Someone just registered a trademark on the word "Mama"


Status: Registered
Mark type: Word
Mark text: Mama
File date: 23 May 2021
Classes: 42

What does it mean for digital sellers, on Etsy for example? Can we sell things that use the word "Mama"? Can we use it in tags?

  • More information is here. Nov 24, 2021 at 18:02
  • 2
    There are dozens of word marks for the word "mama" going back decades. You can't use "mama" of it would infringe on any of those that are still active, and you can use "mama" if it doesn't infringe. To learn about what kind of use might infringe, you might start with the Wikipedia article on trade mark protection.
    – phoog
    Nov 25, 2021 at 17:54
  • IANAL, but in a quick reading of the trademark from the link provided by @WeatherVane, it appears that the trademark pertains to graphic design companies, which means that you couldn't create another graphic design company with the name "Mama" in the UK, but this would by no means restrict the use of the word "mama" in other contexts.
    – Glen Yates
    Nov 26, 2021 at 13:52

3 Answers 3


Trademarks apply only to a limited field. If you follow the link, it reports that it applies to class 42, graphic art design.

So you are free to use (and register "mama" for your food delivery service, for example.

  • Comments are not for extended discussion; this conversation has been moved to chat.
    – feetwet
    Nov 26, 2021 at 22:52
  • There's an unclosed parenthesis in the second paragraph. Should probably be '[...] free to use (and register) "mama" for [...]'.
    – das-g
    Nov 27, 2021 at 9:03

You should be fine.

Because, at the least, your use pre-dates the trademark.

enter image description here

Exactly this came up in Burger King (of Florida) v. Hoots, and it resulted not only in the predecessor keeping their name, but having market exclusivity in their area. (they were trying for "all of Illinois" but the judge decided it was not realistic to think people would drive 50 miles to eat at a burger stand. Clearly, the judge had never heard of In-n-Out.)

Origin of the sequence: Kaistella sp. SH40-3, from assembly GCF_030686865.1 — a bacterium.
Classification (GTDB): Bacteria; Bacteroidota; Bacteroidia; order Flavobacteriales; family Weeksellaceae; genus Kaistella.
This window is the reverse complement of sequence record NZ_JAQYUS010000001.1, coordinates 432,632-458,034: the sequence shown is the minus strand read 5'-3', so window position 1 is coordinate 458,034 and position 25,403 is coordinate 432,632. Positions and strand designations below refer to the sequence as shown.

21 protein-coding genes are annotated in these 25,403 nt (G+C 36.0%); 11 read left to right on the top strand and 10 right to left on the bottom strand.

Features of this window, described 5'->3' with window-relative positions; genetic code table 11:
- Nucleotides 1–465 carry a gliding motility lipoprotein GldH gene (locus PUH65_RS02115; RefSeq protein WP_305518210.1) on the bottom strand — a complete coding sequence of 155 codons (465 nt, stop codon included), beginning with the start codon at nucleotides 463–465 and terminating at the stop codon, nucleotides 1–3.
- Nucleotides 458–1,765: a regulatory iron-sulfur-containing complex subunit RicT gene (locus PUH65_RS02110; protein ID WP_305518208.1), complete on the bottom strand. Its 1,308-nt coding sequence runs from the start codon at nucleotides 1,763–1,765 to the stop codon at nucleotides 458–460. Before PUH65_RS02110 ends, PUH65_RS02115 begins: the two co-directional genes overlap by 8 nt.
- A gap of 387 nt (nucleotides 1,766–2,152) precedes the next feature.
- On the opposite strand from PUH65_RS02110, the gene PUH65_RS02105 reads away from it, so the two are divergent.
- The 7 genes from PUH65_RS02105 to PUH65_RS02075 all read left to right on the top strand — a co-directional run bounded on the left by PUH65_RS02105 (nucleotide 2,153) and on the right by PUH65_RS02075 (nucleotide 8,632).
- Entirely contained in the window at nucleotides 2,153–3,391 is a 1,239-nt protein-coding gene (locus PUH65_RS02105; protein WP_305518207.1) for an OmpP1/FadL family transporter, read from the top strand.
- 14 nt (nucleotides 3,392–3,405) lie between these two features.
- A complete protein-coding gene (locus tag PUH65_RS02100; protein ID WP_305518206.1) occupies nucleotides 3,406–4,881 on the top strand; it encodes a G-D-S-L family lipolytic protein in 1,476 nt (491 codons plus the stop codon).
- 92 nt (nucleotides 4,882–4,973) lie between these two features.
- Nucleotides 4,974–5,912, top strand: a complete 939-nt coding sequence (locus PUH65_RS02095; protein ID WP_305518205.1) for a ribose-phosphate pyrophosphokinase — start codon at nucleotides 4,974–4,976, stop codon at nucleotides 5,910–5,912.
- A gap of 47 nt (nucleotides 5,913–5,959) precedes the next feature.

This was also a thorn in the side of Apple Computer. You see, the Beatles' in-house record label is called Apple Corps. This was when Apple was tiny and the Beatles could have squashed them like a bug. But a very reasonable "peaceful coexistence" was reached... where Apple would stay out of music and the Beatles would stay out of computers.

That got messier and messier as computers got better and got tone generators (for gaming, largely), able to interact with MIDI, gained the ability to sample sounds and replay samples (many older Mac users are familiar with a chime called "Sosumi" (read it phonetically LOL). And of course, the iPod and the iTunes Music Store were right over the top. It's been complicated.

  • 5
    In Germany, there is (was?) a document courier company (as in physical documents) called G-Mail, which is the reason Google's Mail offering was known as Google Mail (at the domain googlemail.com) in Germany. G-Mail had planned to get into digital document management services, which is why they registered their mark for electronic mail as well. They never used it, though, so a couple of years ago, Google Mail was rebranded as Gmail in Germany. Nov 25, 2021 at 7:21
  • 4
    Same in UK, for several years - googlemail
    – Stilez
    Nov 25, 2021 at 8:58
  • 17
    the Beatles' in-house record label is called Apple Corps (who even knew this?) - all Beatles fans and anyone over 60? Nov 25, 2021 at 15:33
  • 7
    @MichaelHarvey I'm under 60, but I still remember the apple label on the first Beatles record I ever saw.
    – phoog
    Nov 25, 2021 at 17:55
  • 2